I walked out of the doctor's office after my diagnosis of Type 2 Diabetes in October of 2009 with two goals. The first was to get my blood sugar down from 395 to normal and the second goal was to get my weight down from 210 pounds to 165. Much to the surprise of my family, my friends and, to be truthful, myself, I'm pretty close to achieving both. My Hgb A1C on my last check up in October of this year (2010) was 5.7; up some from the previous checkup for reasons I will get to, but still not bad. Pretty good in fact considering where I started. My weight this morning was 168. (I like to weigh myself in the morning. Ten to twelve hours without food and seven to eight without liquids will shave a pound or two. It helps to keep me optimistic when facing the scale each day.) I have been moving back and forth between 168 and 171 pounds for the last couple of months without being able to shed those last few pounds.
I first started out last year by cutting back on how much I was eating and just as importantly, changed what I was eating. No more buffet lunches or fast food specials. Lots of vegetables, fewer (much fewer) carbs, and a lot more chicken and leaner cuts for the meat portions. I also started walking regularly with occasional trips to the gym when I could muster the motivation. Much to my surprise it worked as advertised and both my weight and my blood sugar dropped rapidly. I have told the story in my previous shareposts if you are interested. The success with my diet eventually encouraged me to step up my exercise routine and I was hitting the gym hard at least three days a week with walking or time on the treadmill on off days. The extra exercise didn't seem to do much for my weight, but it did help with my blood sugar. At one point my Hgb A1C was down to 5.1, which I admit I felt pretty smug about.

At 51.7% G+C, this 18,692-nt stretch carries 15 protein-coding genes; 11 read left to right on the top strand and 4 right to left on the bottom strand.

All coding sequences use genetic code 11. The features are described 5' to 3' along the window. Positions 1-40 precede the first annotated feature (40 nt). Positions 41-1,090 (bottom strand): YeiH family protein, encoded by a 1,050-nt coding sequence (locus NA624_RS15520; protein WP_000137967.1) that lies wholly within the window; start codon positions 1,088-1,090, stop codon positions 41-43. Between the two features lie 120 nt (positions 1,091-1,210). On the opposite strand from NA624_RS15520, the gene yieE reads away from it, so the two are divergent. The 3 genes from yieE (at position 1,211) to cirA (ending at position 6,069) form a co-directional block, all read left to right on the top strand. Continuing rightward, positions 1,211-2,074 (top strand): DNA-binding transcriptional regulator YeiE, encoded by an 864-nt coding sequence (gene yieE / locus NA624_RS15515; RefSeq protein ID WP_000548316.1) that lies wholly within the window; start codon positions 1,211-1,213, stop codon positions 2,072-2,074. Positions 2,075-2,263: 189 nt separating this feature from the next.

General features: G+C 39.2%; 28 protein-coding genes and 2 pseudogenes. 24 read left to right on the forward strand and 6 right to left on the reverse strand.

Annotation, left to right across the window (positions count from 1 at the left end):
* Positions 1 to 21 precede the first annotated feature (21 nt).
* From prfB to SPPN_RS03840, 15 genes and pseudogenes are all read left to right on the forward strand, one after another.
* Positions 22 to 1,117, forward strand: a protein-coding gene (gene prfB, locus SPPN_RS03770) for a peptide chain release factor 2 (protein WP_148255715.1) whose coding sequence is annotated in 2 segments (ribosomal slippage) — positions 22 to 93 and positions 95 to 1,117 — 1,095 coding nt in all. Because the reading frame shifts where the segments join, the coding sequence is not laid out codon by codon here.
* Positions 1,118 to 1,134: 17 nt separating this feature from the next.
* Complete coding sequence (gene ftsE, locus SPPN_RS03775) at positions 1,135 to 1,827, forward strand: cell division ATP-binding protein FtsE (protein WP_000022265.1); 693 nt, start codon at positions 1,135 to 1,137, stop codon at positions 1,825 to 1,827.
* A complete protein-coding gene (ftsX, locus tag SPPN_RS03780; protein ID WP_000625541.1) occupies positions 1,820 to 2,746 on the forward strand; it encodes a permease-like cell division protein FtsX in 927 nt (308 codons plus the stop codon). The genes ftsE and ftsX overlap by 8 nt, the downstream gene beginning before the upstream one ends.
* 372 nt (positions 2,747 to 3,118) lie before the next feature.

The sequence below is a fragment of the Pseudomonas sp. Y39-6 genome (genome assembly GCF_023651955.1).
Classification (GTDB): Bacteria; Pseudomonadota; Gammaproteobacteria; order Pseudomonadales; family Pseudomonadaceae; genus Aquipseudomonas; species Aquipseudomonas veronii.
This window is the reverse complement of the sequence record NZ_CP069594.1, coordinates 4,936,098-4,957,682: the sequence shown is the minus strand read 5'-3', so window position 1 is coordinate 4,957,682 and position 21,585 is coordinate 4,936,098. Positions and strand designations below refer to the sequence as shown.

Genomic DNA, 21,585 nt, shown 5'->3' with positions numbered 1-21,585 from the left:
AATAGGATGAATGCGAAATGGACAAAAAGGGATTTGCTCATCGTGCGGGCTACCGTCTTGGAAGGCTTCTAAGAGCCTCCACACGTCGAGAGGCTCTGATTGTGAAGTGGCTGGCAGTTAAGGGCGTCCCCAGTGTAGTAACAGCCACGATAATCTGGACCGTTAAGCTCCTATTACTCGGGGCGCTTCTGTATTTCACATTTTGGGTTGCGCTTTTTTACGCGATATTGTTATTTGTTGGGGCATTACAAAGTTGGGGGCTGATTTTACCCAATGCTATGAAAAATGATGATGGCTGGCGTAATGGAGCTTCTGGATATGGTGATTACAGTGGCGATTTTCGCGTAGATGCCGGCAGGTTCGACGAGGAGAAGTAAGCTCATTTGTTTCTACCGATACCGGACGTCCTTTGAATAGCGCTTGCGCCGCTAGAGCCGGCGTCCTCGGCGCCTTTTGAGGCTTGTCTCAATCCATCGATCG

About mid-summer I started slacking off on the exercise. I had a lot of pretty good sounding excuses, but the simple fact was that I was just tired of it, was discouraged by my inability to move on from the "beginner" levels in the program I was doing and wanted a break. I kept up my new eating habits even if I wasn't quite as active. The interesting thing is that I didn't start putting the weight back on. In fact I even once got down to within a pound of that elusive goal of 165. But if my weight wasn't going back up, my blood sugar was. The regular morning readings of 85 turned into 95 and then into 105 (and occasionally up to 110). That A1c of 5.1 crept back up to 5.7, which, while still not bad, didn't make me feel smug at all.
I started working out at home with a series of body weight exercises three mornings a week to see if that would put me back on track. It helped a bit, but the blood sugar levels still were not back where they were. With some reluctance I went back to the old routine of working out at the gym on the way home from the office. I hate getting home that long after dark in the winter and it pushes dinner back later than I like, but it has knocked the morning blood sugars back to under 100.